|Posted by thethousandmarch on December 8, 2011 at 10:35 PM|
I was once a young idealist who believed that the U.S.A with our money and our power could solve the world’s ills. I believed that we in fact had a duty to protect the poor and oppressed, establishing justice wherever we went. (I was not so stupid as to think that is what we did, simply what we should do.) Since becoming aware of such things, I had a strong sense of moral outrage against whatever I perceived to be the unjust and unfair exploitation of others. As long as I’ve been politically aware I’ve been drawn to political ideologies which claimed to be in the interest and defense of the poor and oppressed. So I’m naturally drawn to much of what the Democratic Party says it stands for, and am disgusted by much of what I see in the Republican Party – it certainly does attract its share of greedy and selfish people. In college I was drawn towards radical and revolutionary philosophies; I’ve even claimed to be a socialist. (Though being a morally conservative person I could not support all liberal agendas.)
However, in the last couple of years my thinking has undergone some major changes – my paradigms have been shifted. I can say my values and goals have not changed, but I have had some significant shifts in my practices and policies. For one, in the realms of politics and social issues, I’ve moved from being an idealist to a pragmatist. My faith in the virtue of any present or future public official has waned. And, I do not believe much of anything can be accomplished through central planning.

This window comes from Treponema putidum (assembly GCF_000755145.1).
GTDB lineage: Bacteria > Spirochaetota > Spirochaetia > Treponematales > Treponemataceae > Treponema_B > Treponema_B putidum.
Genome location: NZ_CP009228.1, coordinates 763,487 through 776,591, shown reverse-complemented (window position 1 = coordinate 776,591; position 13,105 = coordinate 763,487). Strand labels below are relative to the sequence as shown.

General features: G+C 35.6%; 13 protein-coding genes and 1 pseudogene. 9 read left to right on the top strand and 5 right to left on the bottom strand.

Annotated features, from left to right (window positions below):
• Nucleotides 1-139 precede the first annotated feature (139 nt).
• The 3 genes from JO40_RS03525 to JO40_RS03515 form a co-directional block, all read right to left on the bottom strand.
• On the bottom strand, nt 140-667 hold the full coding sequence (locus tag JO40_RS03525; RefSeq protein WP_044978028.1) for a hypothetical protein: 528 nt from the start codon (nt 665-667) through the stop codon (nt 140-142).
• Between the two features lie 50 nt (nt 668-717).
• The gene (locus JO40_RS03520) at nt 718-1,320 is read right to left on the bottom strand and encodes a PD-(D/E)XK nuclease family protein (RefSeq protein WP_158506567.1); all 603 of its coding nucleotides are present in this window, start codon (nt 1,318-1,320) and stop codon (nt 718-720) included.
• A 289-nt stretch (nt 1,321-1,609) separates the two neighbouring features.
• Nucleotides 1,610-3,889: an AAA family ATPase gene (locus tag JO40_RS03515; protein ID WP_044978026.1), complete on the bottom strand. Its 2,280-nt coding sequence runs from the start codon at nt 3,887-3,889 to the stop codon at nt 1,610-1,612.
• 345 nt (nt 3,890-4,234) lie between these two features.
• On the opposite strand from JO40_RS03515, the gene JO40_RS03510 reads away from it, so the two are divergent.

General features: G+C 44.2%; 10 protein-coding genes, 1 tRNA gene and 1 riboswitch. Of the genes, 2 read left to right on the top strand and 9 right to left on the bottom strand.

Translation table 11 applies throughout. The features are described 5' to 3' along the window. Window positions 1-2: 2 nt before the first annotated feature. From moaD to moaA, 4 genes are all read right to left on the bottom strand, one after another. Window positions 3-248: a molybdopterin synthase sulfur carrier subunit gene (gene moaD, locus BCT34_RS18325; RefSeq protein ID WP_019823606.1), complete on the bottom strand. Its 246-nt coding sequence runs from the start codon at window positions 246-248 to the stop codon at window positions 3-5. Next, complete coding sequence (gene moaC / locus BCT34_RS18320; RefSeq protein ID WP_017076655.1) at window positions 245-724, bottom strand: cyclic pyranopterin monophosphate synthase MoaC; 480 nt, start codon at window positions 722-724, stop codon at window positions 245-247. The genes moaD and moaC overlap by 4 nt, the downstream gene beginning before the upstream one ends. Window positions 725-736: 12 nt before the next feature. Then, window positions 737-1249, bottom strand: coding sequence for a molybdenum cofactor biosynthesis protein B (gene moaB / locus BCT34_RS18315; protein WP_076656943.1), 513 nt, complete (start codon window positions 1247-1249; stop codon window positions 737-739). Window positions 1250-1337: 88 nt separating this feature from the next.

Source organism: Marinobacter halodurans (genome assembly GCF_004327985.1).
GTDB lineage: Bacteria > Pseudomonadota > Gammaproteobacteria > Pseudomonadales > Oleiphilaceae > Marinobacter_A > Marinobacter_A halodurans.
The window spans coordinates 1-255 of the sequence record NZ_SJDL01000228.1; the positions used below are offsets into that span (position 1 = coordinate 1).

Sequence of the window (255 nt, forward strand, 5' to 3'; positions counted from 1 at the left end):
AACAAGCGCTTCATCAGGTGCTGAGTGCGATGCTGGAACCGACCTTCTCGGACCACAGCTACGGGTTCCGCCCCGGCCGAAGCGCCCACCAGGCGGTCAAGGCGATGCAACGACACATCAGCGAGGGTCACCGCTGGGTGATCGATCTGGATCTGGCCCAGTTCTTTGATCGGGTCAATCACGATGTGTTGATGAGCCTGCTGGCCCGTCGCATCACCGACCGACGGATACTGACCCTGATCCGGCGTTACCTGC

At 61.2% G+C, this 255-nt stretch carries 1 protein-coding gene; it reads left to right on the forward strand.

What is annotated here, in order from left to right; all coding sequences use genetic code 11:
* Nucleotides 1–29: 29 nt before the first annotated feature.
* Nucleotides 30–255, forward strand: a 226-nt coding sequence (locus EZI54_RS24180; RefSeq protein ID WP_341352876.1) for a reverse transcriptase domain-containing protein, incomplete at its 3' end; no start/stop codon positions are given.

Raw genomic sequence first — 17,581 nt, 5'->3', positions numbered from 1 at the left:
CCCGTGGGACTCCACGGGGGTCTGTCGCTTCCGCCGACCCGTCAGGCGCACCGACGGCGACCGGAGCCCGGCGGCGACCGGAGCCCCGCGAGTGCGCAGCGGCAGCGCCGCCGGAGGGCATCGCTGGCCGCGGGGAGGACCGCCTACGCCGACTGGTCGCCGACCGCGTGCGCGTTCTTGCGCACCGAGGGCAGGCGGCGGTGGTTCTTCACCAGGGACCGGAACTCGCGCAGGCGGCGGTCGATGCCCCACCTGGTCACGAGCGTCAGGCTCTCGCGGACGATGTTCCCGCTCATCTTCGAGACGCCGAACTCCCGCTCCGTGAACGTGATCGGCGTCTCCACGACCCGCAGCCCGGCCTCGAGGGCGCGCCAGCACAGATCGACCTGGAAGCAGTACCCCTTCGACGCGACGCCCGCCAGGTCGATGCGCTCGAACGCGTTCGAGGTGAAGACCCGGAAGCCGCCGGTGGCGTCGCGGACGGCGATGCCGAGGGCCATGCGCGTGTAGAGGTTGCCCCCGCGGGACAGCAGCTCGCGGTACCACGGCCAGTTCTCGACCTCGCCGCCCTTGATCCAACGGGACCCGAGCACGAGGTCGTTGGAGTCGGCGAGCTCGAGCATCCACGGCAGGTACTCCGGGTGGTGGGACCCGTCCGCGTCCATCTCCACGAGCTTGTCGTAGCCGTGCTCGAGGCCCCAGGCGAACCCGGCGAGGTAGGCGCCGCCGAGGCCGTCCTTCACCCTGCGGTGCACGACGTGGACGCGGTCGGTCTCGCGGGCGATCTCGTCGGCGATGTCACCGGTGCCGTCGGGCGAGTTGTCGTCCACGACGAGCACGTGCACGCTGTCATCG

Now, I certainly could not hope to changes anyone’s mind with a short blog post. So I’m not about to try and say what all has changed for me, and why. I just want to point people to a couple of sources that have had a huge impact on me. And, I’d like to simply encourage people to consider the possibility that much of what is done in the name of helping the poor and oppressed may actually hurt them. Take Haiti for example. There are more NGOs in Haiti than any other country, and Haiti also receives substantial aid from outside governments, yet in the past fifty years Haiti has gotten poorer.
If nothing else, let’s not assume that those who do not share our political or social beliefs do not care about whatever it is we feel we care so much about. This leads me to something I just recently resolved – I will not question other peoples’ motives (which is not to say I believe everyone has good motives, it just means I can’t possible guess, or assume what they are). I will question peoples actions, and the efficacy of their policies to accomplish the things they say they want to accomplish, but I will not attack a person’s motives.
Check out these two podcasts: Econtalk at http//www.econtalk.org
Planet Money at http//www.npr.org/blogs/money
And, I would encourage Christians to look into Martin Luther’s doctrineof the two kingdoms.